Erie County Holding Center in Buffalo (Fortunate4now/Wiki)
Court-mandated reports about Erie County’s compliance with a federal directive to improve health and safety conditions in its suicide-plagued jails have been ordered unsealed by the U.S. Court of Appeals for the Second Circuit.
“Neither experience nor logic” supports a 2011 order by Western District Judge William Skretny (See Profile) sealing the reports in a case where “every aspect” has otherwise been public, the circuit decided unanimously in United States of America v. Erie County, New York, 13-3653-cv on Monday.
“The United States Department of Justice is a public agency, which brought a claim before a public court, the District Court for the Western District of New York, arguing that a public government, Erie County, failed to meet constitutional requirements in operating two public institutions, the Erie County correctional facilities,” Judge Guido Calabresi (See Profile) wrote.
“Critically,” Calabresi added, “the public court retains jurisdiction over the dispute, and indeed may be moved, or move itself, to reinstitute civil proceedings” based on the progress seen in jail conditions in the compliance reports.
Access “enables the public to understand, monitor, and respond to the progress made towards altering what the Department of Justice, as enforcer of the nation’s laws, alleged were unconstitutional conditions in Erie County correctional facilities,” Calabresi wrote in a decision joined by Judges Barrington Parker (See Profile) and Gerard Lynch (See Profile).
The Justice Department in 2009 brought suit against the county after a two-year investigation. The government alleged that conditions at the county’s jails violated prisoners’ Eighth and Fourteenth amendment rights. Most troubling, it said, were five suicides at the Erie County Holding Center in downtown Buffalo between 2005 and 2010.
The New York Civil Liberties Union, which intervened on behalf of the public to argue for unsealing the reports, said nine inmates have committed suicide in county jails since 2003 and at least 15 others have attempted to do so.
The federal suit also said health conditions were unconstitutionally substandard at the county’s Correctional Facility in Alden.
The county agreed to a settlement in 2011, which called for doctors to file reports with the Justice Department and Skretny on health and mental health conditions at the two county facilities every six months.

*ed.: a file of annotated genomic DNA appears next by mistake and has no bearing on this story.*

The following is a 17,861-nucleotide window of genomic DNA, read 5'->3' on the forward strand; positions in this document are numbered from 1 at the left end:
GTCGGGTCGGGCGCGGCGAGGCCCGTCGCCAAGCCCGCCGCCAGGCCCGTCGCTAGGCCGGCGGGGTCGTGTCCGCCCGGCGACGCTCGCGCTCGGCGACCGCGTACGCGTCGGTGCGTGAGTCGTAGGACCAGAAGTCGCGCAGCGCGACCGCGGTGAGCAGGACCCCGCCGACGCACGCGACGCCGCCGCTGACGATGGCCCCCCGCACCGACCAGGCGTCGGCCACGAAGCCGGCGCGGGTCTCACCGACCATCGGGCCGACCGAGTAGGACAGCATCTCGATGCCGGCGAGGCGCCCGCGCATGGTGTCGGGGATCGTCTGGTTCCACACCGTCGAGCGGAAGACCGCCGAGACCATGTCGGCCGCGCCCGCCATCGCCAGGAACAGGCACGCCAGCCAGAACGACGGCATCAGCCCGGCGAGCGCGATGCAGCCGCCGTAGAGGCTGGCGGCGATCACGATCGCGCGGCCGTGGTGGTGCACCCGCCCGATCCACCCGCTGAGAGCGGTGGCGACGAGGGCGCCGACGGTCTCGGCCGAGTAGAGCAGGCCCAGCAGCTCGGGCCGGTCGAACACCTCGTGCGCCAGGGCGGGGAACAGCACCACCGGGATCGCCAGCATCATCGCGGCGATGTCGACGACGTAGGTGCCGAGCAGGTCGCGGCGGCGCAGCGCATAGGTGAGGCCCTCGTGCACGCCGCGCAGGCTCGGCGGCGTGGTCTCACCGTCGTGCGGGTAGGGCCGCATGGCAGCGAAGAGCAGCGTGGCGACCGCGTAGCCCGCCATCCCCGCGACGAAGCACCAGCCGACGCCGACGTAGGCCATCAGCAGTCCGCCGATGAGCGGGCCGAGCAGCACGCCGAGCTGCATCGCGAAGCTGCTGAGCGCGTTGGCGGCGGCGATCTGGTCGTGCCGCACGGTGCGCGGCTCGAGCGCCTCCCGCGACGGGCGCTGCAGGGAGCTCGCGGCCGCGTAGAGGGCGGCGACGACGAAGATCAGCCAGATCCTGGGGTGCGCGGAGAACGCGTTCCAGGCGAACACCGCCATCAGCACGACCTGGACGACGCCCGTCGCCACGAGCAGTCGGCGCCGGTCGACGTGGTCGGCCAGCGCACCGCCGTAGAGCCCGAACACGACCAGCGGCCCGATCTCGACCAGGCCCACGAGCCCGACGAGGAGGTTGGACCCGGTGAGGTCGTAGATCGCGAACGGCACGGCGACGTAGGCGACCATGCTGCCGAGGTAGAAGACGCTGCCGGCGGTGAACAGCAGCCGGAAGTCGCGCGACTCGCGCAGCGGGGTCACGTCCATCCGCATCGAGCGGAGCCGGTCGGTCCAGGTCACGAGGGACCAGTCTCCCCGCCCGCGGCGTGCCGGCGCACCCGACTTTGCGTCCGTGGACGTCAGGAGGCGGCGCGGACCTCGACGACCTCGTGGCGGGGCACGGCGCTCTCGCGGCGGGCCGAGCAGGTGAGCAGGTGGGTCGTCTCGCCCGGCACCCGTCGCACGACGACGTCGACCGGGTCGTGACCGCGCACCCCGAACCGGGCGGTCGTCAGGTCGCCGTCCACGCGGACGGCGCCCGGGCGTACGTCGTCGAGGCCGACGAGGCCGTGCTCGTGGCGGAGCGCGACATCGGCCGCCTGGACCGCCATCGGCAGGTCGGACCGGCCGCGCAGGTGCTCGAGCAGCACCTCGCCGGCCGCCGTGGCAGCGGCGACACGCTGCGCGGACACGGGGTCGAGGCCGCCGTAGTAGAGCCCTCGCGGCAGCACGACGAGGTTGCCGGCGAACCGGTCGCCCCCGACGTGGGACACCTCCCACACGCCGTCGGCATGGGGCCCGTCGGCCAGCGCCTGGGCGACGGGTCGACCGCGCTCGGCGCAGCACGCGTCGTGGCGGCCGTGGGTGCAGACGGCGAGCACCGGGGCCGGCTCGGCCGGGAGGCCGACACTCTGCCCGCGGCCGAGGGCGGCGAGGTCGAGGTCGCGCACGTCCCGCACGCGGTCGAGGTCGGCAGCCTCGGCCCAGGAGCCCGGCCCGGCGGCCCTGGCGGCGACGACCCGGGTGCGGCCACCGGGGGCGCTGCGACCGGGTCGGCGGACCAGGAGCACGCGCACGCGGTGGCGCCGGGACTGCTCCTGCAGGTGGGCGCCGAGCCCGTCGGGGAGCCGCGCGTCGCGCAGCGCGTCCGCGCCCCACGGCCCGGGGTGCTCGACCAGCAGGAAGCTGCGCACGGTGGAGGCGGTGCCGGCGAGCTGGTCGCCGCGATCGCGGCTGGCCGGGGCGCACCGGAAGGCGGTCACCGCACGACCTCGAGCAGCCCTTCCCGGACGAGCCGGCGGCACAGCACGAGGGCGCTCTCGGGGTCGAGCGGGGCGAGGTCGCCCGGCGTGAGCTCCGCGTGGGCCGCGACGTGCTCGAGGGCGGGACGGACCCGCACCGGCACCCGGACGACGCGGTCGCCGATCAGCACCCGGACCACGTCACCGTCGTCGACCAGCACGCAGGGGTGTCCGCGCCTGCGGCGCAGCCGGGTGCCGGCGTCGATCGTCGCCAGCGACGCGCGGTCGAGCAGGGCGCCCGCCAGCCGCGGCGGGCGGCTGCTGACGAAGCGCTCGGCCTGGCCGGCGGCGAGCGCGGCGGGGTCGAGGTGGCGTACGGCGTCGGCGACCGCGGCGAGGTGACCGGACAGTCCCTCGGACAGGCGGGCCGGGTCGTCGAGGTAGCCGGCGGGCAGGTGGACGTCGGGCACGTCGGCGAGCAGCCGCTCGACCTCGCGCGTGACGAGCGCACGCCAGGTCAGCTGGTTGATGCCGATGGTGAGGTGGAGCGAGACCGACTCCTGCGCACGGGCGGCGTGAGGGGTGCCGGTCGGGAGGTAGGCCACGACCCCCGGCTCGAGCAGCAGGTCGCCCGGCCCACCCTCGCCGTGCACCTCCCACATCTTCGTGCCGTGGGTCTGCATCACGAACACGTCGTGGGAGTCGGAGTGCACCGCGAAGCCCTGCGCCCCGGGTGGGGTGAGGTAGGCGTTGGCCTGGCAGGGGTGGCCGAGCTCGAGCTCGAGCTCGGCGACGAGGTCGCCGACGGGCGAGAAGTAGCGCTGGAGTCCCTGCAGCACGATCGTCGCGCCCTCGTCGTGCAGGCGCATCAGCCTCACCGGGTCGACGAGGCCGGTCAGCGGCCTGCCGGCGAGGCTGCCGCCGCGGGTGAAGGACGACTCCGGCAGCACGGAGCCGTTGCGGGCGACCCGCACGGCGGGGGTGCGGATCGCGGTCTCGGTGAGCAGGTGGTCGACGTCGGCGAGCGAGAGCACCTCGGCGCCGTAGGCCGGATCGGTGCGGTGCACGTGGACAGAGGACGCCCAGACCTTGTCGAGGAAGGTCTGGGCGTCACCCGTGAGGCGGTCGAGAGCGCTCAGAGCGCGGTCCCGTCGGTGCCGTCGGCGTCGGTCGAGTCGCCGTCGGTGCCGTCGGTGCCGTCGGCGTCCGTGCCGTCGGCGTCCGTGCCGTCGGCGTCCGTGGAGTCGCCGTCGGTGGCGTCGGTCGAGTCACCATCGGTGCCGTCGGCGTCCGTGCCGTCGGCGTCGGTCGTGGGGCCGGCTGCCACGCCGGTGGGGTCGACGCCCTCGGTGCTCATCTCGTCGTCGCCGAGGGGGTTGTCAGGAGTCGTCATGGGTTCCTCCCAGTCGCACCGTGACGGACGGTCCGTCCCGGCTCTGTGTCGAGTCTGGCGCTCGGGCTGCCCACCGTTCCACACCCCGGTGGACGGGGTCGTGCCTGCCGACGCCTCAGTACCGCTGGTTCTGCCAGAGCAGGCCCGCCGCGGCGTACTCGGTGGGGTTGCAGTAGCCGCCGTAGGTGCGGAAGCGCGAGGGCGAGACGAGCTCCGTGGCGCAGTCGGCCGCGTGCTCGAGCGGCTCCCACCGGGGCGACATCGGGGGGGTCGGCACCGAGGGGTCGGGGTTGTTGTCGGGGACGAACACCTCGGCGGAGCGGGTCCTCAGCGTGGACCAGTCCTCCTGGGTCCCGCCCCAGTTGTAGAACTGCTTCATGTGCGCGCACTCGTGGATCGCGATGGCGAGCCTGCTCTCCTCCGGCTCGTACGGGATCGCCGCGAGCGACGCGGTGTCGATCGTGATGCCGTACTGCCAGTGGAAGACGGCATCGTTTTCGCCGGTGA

Skretny sealed the compliance reports at the same time he approved the settlement. In 2013, he denied a motion from the NYCLU that the reports be unsealed, ruling that keeping the findings out of the public eye would encourage give-and-take over making improvements in the health care available to inmates.
“Confidentiality has allowed personnel to readily communicate perceived inadequacies,” Skretny wrote at the time. “This in turn has allowed the reporting, compliance and improvement process to be as productive as possible, and unsealing would have a chilling effect on progress.”
The circuit, however, said Skretny’s order threatens the idea that public access to court proceedings and documents is “integral” to democracy.
“To ensure that ours is indeed a government of the people, by the people, and for the people, it is essential that the people themselves have the ability to learn of, monitor, and respond to the actions of their representatives and their representative institutions,” Calabresi wrote.
He cited NYCLU’s argument that compliance reports in settlements over unsafe jail conditions elsewhere in the country have not been sealed, including reports on conditions in facilities in Cook County, Ill., Fulton County, Ga., and California.
“In light of these precedents making available the reports of monitors in institutional-changing litigation and settlements, and especially those involving settlement agreements such as the one here, it is clear to us that ‘experience’ supports unsealing the reports in this case,” Calabresi wrote.
While a common-law right of access is generally recognized for court documents and would weigh in favor of unsealing the Erie County reports, the even-stronger First Amendment protection of the public’s right to access to judicial documents is in force here, Calabresi said.
The First Amendment analysis “does not countenance” the county’s position to keep the reports sealed, he added. “Allowing public access to the documents that inform judicial decisions reminds judges, in the exercise of their power, of the sovereign body which authorizes that power.”
The county argued that the reports should be sealed so that the confidentiality and privacy concerns of negotiators would carry over to implementation.
The court said Skretny may redact portions of the reports if they contain information that may identify individuals or violate other privacy concerns.
The Justice Department, which agreed to sealing in 2011, did not take a position on the question before the circuit.
“We commend the court’s decision to let the sun shine on this longstanding controversy,” said Alexis Karton, senior staff attorney at the NYCLU. “If the conditions in the jails have improved as they should have, the county has nothing to hide.”
Assistant County Attorney Michelle Parker argued for the county.
“We are going to analyze the decision and weigh our options with respect to what course of action to take, if any,” county Attorney Michael Siragusa said Monday.
Assistant Attorney General Erin Aslan represented the Justice Department.